In America women function normally in careers, jobs and professions until they reach a certain level, beyond which the consensus is that it’s inappropriate for them to go. I liked to joke, when I was younger, that I didn’t believe in the glass ceiling until I hit my head on it three times. But it’s too true to be funny. And I like to think that, just like that rock against the back of my leg did, those experiences give me a small window of insight into what it might be like to be black in America. But I admit that they give me just enough insight to realize this: that I don’t know what it’s like, at all.
I don’t know what it’s like, if I step into the elevator, for everyone there to assume I’m there to steal something.
I don’t know what it’s like to tell my son to be very , very careful driving at night, or in wealthy neighborhoods, because his life might be at risk.
I don’t know what it’s like to tell my daughter never to talk back to the policeman because she might die. I have no idea what that feels like.
We have excused atrocities until we are numb. This is the strategy from Hell.
And it seems to me that for many white Christians the question is this: is it a sin, that when your brother is dying, you do nothing?
A sin of omission.
DEAL WITH IT
What we need in America is a witness. The Holy Spirit has been calling, for generations, for a real choice from those who have the power regarding the twin sins of slavery and racism. For the descendants of Western Europeans to realize that we are brothers to our family with brown and black skin. That it’s not just glass ceilings. It’s glass walls, glass tunnels. It is past time to dismantle the structures in society that keep people down.
It is time not just to awaken from sleep. It is time to get on our faces before God. To cry out and repent of the sins we have committed. When Jesus spoke of the terrible act of leaving a man bleeding by the roadside, it wasn’t the thieves he castigated. It was the religious, the rich and the legalistic who walked by, because they were busy. and the only person in the story who spent his own time and resources to restore, was the only person Jesus praised.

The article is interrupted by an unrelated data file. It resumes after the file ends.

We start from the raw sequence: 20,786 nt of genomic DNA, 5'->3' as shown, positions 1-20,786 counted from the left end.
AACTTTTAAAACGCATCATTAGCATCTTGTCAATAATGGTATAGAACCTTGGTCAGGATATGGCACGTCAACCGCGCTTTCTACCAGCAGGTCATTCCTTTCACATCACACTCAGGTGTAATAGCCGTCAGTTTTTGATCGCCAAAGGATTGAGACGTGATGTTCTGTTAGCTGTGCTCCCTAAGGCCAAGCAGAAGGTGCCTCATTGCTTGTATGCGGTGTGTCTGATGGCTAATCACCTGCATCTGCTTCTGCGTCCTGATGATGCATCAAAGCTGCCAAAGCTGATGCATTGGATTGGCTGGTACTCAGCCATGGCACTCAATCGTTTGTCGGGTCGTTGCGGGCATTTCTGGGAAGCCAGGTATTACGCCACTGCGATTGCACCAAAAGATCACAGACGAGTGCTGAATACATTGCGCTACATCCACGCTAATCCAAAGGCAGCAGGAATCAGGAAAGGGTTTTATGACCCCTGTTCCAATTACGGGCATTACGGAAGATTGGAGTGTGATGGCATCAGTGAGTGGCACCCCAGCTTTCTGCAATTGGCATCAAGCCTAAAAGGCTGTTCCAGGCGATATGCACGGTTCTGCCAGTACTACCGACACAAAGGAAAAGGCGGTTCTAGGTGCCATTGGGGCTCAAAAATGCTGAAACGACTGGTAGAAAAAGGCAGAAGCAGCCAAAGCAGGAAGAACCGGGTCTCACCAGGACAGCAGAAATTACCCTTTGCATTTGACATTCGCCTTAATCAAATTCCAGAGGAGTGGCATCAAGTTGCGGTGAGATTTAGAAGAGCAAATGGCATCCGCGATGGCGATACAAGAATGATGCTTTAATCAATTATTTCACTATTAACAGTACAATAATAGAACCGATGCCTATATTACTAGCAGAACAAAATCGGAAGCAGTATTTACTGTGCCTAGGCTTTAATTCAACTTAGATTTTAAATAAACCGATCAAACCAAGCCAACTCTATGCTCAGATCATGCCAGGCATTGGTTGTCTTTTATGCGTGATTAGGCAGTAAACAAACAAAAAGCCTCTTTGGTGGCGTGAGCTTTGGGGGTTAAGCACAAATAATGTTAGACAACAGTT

Interesting that the Master chose a hated minority to play hero here. Making the point that love has no color.
We see signs that say, “No justice, no peace.” I say, “If we don’t deal with it, we can’t heal from it.”
We must find our way back to justice; we must become champions of the oppressed.
It’s not a popular Scripture in American evangelical churches, but the Bible says this:
“”Imagine two people coming into your meeting. One has a gold ring and fine clothes, while the other is poor, dressed in filthy rags. Then suppose that you were to take special notice of the one wearing fine clothes, saying, “Here’s an excellent place. Sit here.” But to the poor person you say, “Stand over there”; or, “Here, sit at my feet.”
But you have dishonored the poor. Don’t the wealthy make life difficult for you? Aren’t they the ones who drag you into court?”
James 2:2-3, 6
The King James actually says, “it is the rich who oppress you.”
Not something you are likely to hear at a “Biblical Values” meeting of Christian Republicans.
After we open our hearts for God to reveal it, we must deal with it.
We have to find wise and just policies for loving our neighbor, for truly being our brother’s keeper. With a level playing field, black, brown and red talent can take off, making contributions and enriching our society.
And then, we must heal it.
Everyone of us must confront the sins of our own hearts.
Racism. Bitterness. Apathy. Anger. Discrimination. Prejudice. Legalism. Religiosity. Slumber.
Ephesians 5:10-14 Therefore, test everything to see what’s pleasing to the Lord, and don’t participate in the unfruitful actions of darkness. Instead, you should reveal the truth about them. It’s embarrassing to even talk about what certain persons do in secret. But everything exposed to the light is revealed by the light. Everything that is revealed by the light is light.
Therefore, it says, Wake up, sleeper! Get up from the dead, and Christ will shine on you.
We’re waking up. To a better tomorrow. Together.